Truth is a largely subjective and challenging aspect of human existence, especially in these politically divisive times. Physical objects present a shared reality and an external point of reference, to which we can relate (though not always agree). Consider the artist Sophie Eisner, who creates an armature for the kinds of connections that are usually intangible.
Sometimes Eisner’s work looks like dramatic sculptures comprised entirely of coil-welded steel. These vessels might become instruments, activated through performance. She also enjoys casting common objects — tubs, sinks, funnels, and blocks — into some of her favorite materials, like silicon and concrete, manipulating them into abstract echoes of their former functions. Other times, she draws other people interacting with these forms, playing silicon tubs like a row of drums or hanging silicon sheets over their heads.
A recent photo series captures images of artist Beatrize Escobar in a performance in the Hundred Mile Wilderness region in Maine’s Piscataquis County, throwing nets made by Eisner with a set of self-made tools into the air. Literally and figuratively, Eisner casts a wide net.
A fair number of the objects produced by Eisner could be taken for readymades, but with the rare exception, the artist laboriously fabricates the majority of her works from components such as silicon, concrete, or steel solder. “The material comes in through how function and intimacy connect to bodies, memory, place, and relationships,” she told Hyperallergic.
As a post-graduation evolution of her MFA work at Cranbrook Academy of Art, Eisner developed “Sound is Touch at a Distance” (2016), a work that began as a practical attempt to build a giant coil pot entirely out of steel solder. She held the welding torch head in one hand and a piece of fine rod with the other hand and melted the wire into itself. This process continues to be prominent in her practice today. The piece soon evolved from an exploration of function to one of metaphor.
“At that time, I was thinking a lot about scars,” she said. “And how welding is like a scar; it’s a place where there’s a rupture and coming together, stitched back together. What if I make something that’s all scar tissue?”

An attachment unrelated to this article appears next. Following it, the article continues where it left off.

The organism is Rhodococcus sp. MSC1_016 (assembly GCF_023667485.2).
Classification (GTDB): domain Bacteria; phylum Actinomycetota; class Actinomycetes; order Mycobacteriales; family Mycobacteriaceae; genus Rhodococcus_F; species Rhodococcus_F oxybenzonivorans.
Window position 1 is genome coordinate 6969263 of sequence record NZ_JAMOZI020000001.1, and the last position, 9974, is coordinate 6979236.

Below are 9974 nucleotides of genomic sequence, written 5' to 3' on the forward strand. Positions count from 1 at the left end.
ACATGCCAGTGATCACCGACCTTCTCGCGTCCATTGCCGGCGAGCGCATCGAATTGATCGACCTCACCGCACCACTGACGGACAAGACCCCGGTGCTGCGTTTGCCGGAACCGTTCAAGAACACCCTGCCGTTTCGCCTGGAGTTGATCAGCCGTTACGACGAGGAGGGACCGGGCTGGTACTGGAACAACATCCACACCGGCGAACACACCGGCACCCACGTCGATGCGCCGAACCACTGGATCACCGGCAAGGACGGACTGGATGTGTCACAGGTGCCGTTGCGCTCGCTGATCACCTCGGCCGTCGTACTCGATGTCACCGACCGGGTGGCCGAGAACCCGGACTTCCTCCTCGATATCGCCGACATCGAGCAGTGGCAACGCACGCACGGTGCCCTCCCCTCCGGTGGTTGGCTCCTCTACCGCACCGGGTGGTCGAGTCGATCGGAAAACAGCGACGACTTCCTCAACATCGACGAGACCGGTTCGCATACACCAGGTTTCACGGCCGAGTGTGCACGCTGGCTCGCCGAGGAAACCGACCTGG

The artist transformed the sculpture into a performance when she discovered that the fine metal strands in the work’s interior, a byproduct of the welding process, could be strummed to create a musical effect amplified by the wide-mouthed bowl shape of the piece, producing an instrument somewhere between harp, steel drum, and kalimba.
These welded forms also appear in her 2015 Cranbrook thesis, “This Definitely Happened,” (2015) which employs them as scar-riddled proxies in an abstract composition with the impression of a charred door and an undefined, sooty sheet of foldable silicon. The variable tableau seeks, in part, to unpack the emotional reality of a series of two house fires in the Berkshires that Eisner and her family experienced when she was three and five years old.
“I really felt most me when I was there,” she said. “My sense of family and love is very much connected to that house and that small bit of land.” Eisner grew up holding the trauma of that incident, laying clothing out every night so she could grab them in case of another emergency. The first fire was declared an electrical accident, but further inquiry revealed that both incidents were part of a pattern of anti-Semitic arson in the area. The piece grapples with the nature of memory and the evolving understanding of the event as an intentional, menacing, and direct attack on her family.
“There isn’t an absolute truth,” she said. “This definitely happened, but also this other thing happened, or I experienced it this way … this other person experienced it that way.”
This statement applies broadly to many of Eisner’s subsequent works, including the ironically named “Absolute Truth” (2019) at Simone DeSousa Gallery in Detroit, which further explores silicon poured to create a series of interconnected tubs that at once emulate the newborn ward of a hospital, a row of sinks, or troughs of food at a soup kitchen. Eisner also pours concrete into shapes that roughly emulate the torso of stand-mounted phone booths, a shape that Eisner affectionately calls “roundy rectangles.”
“It’s sort of ubiquitous, it’s the shape of an iPhone, it’s the shape of road signs, of a computer ,” she said. “I’m curious about how in different orientations and at different scales it means it is different things. And it’s also like a sink or a bathtub, which for me is the quintessential object of intimacy and utility.”
Most recently, Eisner employed an electric guitar readymade as the centerpiece of a new work encompassing ideas about the shared experience in isolation that is related, but not limited to, the COVID-19 pandemic. Rather than porting into a speaker to amplify the sound, music played on the guitar can only be heard in a circle of “listening stations,” created by stethoscope-like headphones that jack directly into the instrument.
“I like that the direct connection between musician and listener, how intense the communication is,” said Eisner. “You’re hearing those physical vibrations of their fingers on the strings funneled right to your eardrums. You’re all sharing an experience and hearing the same music, but because of the way acoustics work, each person is hearing something different.”
The piece contemplates the years of pandemic isolation that have impeded global society and opportunities to gather. As we exercise the scar tissue of the past and reckon with the lasting impact of COVID-19 on our perceptions of time, space, and memory, it’s the best time for an artist like Eisner to highlight the connective force between people.